What does all that mean? Basically, KDOW is going to have at least 12 and in some cases 36 samples when they evaluate a given stretch of river. That may not seem like much, but if KDOW knows about all the “point sources,” or places where pollution enters the river, then they can divide the river by point-source sites, and an entire stretch from point source to point source need only be sampled once. This could be a few hundred feet, or several miles. So they sample once a quarter or possibly once a month, and once they have three years of samples, then they can evaluate it. I should note for you that the aquatic wildlife habitat is the least demanding of the three standards (we want cleaner water for human use than for animal use), so if it doesn’t meet that standard it certainly won’t meet the other two.
If they find that the water is either partially supporting or not supporting its designated use, then it has to be listed on the 303(d) list. (I bet you were wondering if we were ever coming back to that.) At that point, the state has to compute a Total Maximum Daily Load (TMDL) for that stretch of river. For every pollutant that the state finds, a TMDL must be calculated. A TMDL is the amount of the pollutant that is permitted to pass through that stretch of river per day. Basically, it is my understanding that a TMDL is the maximum amount of that pollutant that is permitted, as measured by sampling, multiplied by the amount of samples that flow through the river per day. That TMDL is then allocated to point sources along the stretch of river (these are called “Wasteload Allocations” or WLAs) and to non-point sources (which is any source that can’t be specifically identified with a single polluter; think roads, parking lots, and other large sources of “public” pollution; these allocations are called “Load Allocations” or LAs). Any point source that exceeds its WLA can be fined, and non-point sources that exceed their LAs are eligible for EPA grants to help correct the issue.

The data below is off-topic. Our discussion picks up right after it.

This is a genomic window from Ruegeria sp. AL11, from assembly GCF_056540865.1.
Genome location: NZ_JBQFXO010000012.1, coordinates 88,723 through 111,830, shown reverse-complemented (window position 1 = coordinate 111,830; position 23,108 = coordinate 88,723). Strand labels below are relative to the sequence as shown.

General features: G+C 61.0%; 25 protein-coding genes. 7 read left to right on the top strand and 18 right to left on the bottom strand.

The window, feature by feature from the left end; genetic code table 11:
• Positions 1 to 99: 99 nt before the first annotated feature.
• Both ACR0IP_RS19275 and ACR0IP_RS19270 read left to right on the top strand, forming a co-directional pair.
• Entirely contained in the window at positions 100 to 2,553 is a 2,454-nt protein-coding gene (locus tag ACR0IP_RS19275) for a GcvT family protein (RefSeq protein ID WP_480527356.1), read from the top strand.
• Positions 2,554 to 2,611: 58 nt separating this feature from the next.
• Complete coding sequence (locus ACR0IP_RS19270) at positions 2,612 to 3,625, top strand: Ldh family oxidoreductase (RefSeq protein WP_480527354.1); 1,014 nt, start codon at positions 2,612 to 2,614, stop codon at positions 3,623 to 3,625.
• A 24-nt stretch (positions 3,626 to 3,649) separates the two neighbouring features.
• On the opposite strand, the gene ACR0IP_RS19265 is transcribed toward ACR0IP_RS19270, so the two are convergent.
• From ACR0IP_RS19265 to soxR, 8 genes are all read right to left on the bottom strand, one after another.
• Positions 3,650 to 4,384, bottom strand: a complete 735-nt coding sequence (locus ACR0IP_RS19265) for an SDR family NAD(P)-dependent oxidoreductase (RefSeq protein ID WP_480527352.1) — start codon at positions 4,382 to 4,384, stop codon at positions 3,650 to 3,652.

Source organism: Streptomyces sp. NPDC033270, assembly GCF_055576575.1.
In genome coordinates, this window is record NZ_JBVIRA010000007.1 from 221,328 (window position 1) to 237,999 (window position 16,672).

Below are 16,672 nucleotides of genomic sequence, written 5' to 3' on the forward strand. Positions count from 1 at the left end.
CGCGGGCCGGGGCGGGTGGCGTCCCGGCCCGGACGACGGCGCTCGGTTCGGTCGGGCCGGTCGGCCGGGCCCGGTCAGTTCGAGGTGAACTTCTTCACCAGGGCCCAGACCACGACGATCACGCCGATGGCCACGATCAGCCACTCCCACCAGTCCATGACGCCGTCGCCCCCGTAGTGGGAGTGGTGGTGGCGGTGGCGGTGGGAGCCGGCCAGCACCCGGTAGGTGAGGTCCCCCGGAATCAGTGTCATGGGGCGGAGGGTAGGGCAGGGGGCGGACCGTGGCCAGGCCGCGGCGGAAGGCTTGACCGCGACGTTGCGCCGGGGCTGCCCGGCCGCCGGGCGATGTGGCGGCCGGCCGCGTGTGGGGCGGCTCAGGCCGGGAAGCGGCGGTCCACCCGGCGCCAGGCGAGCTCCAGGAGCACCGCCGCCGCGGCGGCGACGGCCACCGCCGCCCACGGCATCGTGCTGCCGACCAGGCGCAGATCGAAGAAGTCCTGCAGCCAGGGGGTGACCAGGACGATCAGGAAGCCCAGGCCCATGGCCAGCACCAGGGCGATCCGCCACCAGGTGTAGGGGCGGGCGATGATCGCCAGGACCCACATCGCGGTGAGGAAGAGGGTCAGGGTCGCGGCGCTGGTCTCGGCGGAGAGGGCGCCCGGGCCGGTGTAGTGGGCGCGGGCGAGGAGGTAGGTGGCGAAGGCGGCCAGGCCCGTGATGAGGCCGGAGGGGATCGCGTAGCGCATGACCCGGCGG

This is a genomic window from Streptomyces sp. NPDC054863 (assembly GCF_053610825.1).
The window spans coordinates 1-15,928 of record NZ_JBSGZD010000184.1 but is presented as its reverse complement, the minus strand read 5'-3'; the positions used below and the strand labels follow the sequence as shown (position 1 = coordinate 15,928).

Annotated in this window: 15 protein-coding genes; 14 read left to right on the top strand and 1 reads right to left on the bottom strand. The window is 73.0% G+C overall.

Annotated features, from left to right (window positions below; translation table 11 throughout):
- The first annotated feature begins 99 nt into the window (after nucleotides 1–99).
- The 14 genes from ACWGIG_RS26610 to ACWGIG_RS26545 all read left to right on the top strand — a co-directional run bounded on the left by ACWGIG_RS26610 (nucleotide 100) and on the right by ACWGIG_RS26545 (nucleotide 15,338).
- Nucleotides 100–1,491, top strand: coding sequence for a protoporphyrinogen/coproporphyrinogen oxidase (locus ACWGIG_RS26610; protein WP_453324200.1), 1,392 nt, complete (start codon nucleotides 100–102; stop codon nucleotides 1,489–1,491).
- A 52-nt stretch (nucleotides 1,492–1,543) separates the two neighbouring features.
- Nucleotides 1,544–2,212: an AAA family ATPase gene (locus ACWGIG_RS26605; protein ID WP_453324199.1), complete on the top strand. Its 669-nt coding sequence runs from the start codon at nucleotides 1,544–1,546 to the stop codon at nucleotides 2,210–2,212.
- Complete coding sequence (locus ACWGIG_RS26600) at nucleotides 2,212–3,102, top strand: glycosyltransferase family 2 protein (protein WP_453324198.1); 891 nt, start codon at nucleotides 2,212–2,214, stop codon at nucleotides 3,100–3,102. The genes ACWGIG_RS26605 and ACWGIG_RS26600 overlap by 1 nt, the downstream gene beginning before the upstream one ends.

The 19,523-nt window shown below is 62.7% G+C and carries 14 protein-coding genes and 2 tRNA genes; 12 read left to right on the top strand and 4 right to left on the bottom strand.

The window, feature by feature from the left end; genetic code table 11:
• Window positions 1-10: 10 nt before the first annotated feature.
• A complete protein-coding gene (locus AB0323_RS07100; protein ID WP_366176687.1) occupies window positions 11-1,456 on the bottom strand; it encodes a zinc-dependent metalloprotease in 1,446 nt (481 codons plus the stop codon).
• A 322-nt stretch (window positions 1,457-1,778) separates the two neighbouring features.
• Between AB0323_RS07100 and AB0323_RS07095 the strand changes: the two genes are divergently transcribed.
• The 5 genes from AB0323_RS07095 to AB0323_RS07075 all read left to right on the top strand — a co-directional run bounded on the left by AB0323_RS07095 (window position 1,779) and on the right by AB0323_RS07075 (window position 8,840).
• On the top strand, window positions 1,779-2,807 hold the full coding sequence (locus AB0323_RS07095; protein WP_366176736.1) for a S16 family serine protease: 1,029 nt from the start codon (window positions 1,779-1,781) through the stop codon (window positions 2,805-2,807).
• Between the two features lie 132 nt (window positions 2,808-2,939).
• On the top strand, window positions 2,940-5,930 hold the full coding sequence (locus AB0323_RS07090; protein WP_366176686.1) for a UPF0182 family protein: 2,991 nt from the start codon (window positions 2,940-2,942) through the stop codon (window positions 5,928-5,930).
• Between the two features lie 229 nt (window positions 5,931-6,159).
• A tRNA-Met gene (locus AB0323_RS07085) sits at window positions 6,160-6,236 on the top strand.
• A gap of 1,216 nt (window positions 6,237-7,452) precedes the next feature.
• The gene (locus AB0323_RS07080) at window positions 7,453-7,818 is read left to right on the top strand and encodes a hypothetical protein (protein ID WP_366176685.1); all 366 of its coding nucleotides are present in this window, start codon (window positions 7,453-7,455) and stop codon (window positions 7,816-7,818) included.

Once a TMDL has been calculated and implemented (meaning that the levels of pollutants have dropped to TMDL levels), then the state can ask EPA for permission to “de-list” a stream, which just means it drops off the 303(d) list. And that is how the list is supposed to work. But it may not always work that way.
It has been alleged that the state is not adding streams to the 303(d) list that need to be added. We’re not sure how that would work, since the standards seem pretty clear, but we’re not taking any chances. What we intend to do is ask the state for, basically, all of its data on water quality in Letcher County. Then we’ll crowd-source it.
That’s where you come in. The way crowd-sourcing works is you get a whole bunch of people, and a whole bunch of data, and have each person look at a little bit of data (just a little bit, I promise!). Then you compile each person’s summary of what they looked at, and try and piece together a story from all that data. So if you want to get involved, contact Headwaters at email@example.com, firstname.lastname@example.org, or 606-634-8669 and talk to us about how to get involved in The Great Letcher Water Crowd-Source!
Posted by Reid